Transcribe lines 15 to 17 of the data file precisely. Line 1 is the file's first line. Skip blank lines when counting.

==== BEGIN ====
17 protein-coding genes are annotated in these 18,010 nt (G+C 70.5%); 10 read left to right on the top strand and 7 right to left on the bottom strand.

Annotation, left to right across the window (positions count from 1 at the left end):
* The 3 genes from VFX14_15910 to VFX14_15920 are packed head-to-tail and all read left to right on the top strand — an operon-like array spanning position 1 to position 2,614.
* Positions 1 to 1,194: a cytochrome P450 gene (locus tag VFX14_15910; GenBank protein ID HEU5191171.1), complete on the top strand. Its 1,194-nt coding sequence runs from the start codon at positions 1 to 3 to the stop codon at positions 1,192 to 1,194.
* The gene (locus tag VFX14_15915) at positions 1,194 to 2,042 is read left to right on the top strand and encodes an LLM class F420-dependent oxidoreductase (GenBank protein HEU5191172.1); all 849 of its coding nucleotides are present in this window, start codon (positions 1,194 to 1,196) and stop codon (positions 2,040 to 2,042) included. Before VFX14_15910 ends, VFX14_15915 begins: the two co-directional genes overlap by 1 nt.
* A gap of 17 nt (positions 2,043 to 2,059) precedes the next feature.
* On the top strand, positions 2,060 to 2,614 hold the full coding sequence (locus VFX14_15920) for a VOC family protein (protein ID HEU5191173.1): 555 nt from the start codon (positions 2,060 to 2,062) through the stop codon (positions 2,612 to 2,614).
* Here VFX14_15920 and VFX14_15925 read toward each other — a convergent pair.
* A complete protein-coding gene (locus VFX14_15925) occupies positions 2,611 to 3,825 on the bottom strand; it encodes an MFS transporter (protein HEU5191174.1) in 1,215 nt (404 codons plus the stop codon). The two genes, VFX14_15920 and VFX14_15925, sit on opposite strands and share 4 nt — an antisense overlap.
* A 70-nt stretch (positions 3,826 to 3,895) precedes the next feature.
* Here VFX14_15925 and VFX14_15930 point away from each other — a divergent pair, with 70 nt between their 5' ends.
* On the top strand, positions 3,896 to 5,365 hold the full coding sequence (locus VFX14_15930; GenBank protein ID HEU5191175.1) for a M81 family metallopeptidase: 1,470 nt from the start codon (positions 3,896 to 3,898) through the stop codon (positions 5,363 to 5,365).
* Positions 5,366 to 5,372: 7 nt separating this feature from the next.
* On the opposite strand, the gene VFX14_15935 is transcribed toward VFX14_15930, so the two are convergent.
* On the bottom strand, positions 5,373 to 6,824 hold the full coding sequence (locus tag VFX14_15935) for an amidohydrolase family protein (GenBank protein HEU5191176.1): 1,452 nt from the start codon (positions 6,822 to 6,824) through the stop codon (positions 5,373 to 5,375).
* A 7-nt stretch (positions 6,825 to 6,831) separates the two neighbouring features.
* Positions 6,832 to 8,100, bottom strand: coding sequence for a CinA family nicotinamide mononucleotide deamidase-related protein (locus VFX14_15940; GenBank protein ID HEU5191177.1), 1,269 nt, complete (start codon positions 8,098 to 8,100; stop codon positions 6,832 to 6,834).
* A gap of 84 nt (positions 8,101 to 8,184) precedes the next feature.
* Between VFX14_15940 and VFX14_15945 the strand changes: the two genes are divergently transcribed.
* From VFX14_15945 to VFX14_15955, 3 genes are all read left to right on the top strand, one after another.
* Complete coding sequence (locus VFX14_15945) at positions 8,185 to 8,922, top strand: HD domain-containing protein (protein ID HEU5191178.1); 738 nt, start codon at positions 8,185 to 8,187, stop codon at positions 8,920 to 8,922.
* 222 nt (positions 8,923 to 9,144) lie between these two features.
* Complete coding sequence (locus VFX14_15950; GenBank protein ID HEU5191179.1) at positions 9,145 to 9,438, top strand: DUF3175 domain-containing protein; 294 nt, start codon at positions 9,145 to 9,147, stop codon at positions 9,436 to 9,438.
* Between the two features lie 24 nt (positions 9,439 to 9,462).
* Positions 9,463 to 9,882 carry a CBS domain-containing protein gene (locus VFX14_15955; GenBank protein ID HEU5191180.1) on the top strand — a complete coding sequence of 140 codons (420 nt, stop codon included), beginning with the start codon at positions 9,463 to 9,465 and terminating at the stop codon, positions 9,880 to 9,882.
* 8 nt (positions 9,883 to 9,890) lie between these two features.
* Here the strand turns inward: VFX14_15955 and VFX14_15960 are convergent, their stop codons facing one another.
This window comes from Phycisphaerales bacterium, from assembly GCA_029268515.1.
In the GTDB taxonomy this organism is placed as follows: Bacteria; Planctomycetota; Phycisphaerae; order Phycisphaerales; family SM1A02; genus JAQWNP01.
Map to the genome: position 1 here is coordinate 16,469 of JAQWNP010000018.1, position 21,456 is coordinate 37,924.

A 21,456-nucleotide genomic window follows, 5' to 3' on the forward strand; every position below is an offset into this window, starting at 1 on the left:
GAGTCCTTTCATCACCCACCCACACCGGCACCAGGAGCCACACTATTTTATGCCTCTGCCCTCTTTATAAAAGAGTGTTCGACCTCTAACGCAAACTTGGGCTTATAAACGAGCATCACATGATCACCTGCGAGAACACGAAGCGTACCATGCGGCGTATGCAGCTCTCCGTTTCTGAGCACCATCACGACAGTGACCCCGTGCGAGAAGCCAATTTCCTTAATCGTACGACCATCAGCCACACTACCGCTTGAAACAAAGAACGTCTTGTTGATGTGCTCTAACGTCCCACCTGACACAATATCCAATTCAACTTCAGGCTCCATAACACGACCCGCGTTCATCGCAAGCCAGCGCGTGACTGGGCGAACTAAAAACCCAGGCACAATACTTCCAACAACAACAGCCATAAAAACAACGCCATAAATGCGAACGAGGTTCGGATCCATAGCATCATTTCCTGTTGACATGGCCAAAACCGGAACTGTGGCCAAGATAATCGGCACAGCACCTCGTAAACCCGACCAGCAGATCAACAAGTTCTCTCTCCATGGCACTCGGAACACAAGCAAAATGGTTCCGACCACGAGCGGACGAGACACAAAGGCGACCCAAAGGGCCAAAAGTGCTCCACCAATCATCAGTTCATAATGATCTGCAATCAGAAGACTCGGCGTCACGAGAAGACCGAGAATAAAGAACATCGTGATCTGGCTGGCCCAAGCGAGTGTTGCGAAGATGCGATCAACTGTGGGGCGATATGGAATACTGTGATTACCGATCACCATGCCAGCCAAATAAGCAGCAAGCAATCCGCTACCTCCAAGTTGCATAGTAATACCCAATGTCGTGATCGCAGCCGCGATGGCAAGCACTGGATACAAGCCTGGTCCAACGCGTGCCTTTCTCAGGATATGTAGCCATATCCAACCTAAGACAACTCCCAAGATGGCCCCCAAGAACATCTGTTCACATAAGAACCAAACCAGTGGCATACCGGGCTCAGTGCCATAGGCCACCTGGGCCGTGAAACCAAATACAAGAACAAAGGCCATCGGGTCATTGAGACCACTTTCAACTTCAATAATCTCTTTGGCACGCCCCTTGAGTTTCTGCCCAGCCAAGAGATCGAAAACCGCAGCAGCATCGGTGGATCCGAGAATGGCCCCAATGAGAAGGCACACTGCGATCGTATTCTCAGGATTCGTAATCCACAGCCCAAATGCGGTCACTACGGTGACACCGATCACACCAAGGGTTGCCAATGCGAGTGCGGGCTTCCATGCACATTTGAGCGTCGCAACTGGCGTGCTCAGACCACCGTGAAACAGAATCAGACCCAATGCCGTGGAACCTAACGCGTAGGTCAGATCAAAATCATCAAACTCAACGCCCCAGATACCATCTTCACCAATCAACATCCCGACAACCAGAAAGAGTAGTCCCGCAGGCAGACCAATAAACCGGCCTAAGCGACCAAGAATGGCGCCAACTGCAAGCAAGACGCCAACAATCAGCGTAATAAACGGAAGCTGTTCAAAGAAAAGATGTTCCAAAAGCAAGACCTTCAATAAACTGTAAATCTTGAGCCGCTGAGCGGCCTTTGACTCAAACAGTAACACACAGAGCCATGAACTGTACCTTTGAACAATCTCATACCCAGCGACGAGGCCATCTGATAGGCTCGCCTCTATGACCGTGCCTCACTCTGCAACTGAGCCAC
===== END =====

* On the bottom strand, positions 5,373 to 6,824 hold the full coding sequence (locus tag VFX14_15935) for an amidohydrolase family protein (GenBank protein HEU5191176.1): 1,452 nt from the start codon (positions 6,822 to 6,824) through the stop codon (positions 5,373 to 5,375).
* A 7-nt stretch (positions 6,825 to 6,831) separates the two neighbouring features.
* Positions 6,832 to 8,100, bottom strand: coding sequence for a CinA family nicotinamide mononucleotide deamidase-related protein (locus VFX14_15940; GenBank protein ID HEU5191177.1), 1,269 nt, complete (start codon positions 8,098 to 8,100; stop codon positions 6,832 to 6,834).